By Rebecca E. TonnAugust 21, 2007
FORT CARSON, Colo. (Army News Service, Aug. 21, 2007) - The American Academy of Chefs inducted Chief Warrant Officer 4 David J. Longstaff, senior mission command food advisor and a certified executive chef, into their honor society July 20 at the Marriott Convention Center in Orlando, Fla.
An induction into the AAC is reserved for individuals who have made significant contributions to both the culinary profession and the American Culinary Federation. Out of 19,000 ACF members, only 800 have been inducted into the AAC honor society, and Chief Longstaff is the third military person to receive this honor.
"I've been trying to bridge the gap between military and civilian food service for a long time," said Chief Longstaff. "I wanted to take what I'd learned in the Army and see how it would transition in the civilian world."
Chief Longstaff enlisted in the Army as a cook in 1984 and attended the Warrant Officer Candidate Course in 1995. He attributes his success in the civilian culinary arena to positions he has held in the Army and opportunities to compete internationally, and said he pursued culinary arts and judging because he gets to work with and mentor Soldiers.
"I tell young Soldiers to taste everything and ask themselves if they would pay for the food they'd prepared in a high-end restaurant," he said. "If the answer is 'no,' then they go back to the kitchen and try again.
"The looks on their faces, when they gain confidence and realize they are creative and gifted chefs - that's what cooking is all about. I try to keep them interested and motivated, so they will get to the next level. In turn, they prepare better food for Soldiers in the dining facilities," he added.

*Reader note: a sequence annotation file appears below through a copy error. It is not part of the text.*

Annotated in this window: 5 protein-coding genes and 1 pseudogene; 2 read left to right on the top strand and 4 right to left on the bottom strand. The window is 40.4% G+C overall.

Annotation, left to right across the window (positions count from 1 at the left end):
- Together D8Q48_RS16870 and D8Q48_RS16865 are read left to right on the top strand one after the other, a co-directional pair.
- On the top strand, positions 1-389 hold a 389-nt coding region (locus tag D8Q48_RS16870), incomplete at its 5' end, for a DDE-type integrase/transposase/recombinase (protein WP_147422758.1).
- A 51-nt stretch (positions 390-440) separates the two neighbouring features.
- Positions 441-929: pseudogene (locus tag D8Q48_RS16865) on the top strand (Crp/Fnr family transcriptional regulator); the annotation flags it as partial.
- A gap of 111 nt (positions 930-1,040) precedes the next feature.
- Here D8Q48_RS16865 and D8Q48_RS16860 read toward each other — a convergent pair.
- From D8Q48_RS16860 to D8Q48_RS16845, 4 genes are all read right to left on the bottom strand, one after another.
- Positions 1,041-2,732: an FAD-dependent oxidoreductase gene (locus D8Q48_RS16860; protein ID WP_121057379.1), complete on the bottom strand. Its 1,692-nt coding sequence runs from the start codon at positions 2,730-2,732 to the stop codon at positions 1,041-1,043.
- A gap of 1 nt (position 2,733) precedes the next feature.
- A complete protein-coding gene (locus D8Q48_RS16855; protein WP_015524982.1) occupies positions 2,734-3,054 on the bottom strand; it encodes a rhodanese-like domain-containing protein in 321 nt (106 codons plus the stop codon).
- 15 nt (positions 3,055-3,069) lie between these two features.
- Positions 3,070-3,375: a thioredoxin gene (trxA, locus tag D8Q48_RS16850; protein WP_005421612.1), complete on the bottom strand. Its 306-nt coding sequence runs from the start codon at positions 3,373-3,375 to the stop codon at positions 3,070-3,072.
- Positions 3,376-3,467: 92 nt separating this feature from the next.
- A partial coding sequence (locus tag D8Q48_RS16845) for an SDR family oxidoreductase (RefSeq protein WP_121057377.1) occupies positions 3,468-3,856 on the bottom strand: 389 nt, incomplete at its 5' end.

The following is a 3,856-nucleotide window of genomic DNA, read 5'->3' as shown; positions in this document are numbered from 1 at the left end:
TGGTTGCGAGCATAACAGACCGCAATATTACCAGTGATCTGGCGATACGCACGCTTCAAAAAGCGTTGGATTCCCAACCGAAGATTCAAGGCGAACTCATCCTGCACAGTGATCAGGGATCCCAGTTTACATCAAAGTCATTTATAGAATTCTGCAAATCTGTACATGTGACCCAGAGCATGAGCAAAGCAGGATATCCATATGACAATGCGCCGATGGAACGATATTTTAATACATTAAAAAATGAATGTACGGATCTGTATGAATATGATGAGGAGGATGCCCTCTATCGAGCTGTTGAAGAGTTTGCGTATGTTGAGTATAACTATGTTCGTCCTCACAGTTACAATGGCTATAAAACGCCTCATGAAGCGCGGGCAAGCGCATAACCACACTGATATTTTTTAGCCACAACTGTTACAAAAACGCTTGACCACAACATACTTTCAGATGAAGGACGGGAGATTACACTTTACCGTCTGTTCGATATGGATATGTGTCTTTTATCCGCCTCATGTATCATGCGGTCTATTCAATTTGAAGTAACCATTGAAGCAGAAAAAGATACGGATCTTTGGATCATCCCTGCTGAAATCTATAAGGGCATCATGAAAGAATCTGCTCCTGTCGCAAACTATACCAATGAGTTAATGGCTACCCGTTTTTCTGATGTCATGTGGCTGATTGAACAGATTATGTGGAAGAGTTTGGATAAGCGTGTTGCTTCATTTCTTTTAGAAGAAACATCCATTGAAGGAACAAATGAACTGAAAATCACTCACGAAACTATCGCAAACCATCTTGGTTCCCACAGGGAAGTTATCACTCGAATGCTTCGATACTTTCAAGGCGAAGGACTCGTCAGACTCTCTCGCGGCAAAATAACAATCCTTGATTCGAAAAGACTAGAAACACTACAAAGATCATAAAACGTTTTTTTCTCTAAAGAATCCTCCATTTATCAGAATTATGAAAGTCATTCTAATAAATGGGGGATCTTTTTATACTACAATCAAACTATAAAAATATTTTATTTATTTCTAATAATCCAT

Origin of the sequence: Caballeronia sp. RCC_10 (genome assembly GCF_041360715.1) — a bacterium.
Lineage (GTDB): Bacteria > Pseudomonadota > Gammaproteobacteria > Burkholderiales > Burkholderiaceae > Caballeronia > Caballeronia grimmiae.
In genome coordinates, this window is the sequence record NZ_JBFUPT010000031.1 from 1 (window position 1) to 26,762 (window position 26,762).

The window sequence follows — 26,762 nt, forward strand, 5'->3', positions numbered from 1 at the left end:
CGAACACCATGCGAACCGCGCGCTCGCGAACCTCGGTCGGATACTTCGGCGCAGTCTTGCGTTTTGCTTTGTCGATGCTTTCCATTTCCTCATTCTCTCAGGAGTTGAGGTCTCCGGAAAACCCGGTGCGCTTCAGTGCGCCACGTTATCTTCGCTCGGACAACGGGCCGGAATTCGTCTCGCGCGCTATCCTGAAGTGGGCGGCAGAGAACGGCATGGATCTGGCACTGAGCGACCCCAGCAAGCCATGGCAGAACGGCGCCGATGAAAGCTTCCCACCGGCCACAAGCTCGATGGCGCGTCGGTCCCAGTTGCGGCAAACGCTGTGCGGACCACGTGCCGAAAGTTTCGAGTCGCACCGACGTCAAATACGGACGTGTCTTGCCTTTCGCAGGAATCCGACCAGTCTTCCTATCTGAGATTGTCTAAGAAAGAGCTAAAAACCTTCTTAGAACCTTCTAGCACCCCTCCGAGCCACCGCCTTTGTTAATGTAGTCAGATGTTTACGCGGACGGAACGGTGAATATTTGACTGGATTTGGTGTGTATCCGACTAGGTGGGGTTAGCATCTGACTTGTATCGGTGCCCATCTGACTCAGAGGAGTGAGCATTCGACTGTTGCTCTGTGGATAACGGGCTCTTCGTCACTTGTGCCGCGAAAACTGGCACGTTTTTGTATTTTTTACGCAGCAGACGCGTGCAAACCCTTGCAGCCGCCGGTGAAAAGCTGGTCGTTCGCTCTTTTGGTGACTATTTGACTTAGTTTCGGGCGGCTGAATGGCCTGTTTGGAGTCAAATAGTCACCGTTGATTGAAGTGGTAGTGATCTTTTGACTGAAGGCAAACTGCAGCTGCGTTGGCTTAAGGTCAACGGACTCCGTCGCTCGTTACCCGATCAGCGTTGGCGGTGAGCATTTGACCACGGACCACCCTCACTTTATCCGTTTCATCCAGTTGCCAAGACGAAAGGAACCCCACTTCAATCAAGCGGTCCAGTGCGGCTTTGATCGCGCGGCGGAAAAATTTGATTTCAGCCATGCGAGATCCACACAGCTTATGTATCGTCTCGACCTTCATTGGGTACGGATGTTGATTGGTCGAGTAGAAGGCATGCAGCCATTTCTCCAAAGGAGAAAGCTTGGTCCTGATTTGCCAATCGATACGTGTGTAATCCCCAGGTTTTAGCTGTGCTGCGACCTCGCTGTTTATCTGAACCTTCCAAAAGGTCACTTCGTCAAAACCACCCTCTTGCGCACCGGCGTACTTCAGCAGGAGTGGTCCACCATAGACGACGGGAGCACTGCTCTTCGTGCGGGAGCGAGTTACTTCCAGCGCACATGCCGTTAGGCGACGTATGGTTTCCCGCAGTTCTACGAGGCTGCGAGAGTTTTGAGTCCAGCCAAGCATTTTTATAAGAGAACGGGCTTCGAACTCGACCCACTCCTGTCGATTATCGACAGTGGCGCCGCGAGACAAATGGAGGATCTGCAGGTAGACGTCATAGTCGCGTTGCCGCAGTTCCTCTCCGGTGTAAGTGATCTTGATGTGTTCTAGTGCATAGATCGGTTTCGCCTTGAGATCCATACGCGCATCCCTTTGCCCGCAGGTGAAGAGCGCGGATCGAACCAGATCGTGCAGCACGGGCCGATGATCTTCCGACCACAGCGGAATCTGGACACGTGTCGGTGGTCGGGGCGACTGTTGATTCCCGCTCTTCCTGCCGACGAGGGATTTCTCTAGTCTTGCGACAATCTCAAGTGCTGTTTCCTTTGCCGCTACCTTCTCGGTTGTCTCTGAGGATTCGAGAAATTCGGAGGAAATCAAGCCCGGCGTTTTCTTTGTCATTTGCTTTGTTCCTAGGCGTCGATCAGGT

"He is well-respected in the culinary community. I hold him in high regard," said Roland Schaeffer, a retired certified executive chef, AAC inductee and 1991 ACF National Chef of the Year winner. "He is an excellent professional, with strong goals and ideals. Chef Longstaff is passionate in his support of the military and the American Culinary Federation."
Chief Longstaff's passion for cooking began when he was a child and his parents, who worked outside the home, would leave dinner recipes on the counter for him and his brother to cook.
A sample menu for one of his summer dinner parties might include spring salad with a walnut vinaigrette dressing and hickory-smoked sharp white cheddar, watermelon soup (hot or cold), stuffed chicken breast and grilled chicken sausage. A steeped-rose-petal sorbet would cleanse the palate, followed by fresh vanilla bean ice cream, apple pie and chocolate truffles for dessert.
He has been a member of the ACF since 1986, a certified executive chef since 2003 and a certified culinary judge since 2005. He was the first servicemember to be awarded the Lt. Gen. John D. McLaughlin trophy by the ACF in 2006.
Chief Longstaff has competed in culinary competitions since 1987. He managed the U. S. Army Culinary Arts Team from 2003-2006, when the team won 33 medals at the 2004 Culinary Olympics in Erfurt, Germany; the junior team also won silver and bronze medals while competing in England in 2005. He also served as a judge and show chair for the U.S. Army Culinary Competition for three years.
(Rebecca E. Tonn writes for the Fort Carson "Mountaineer.")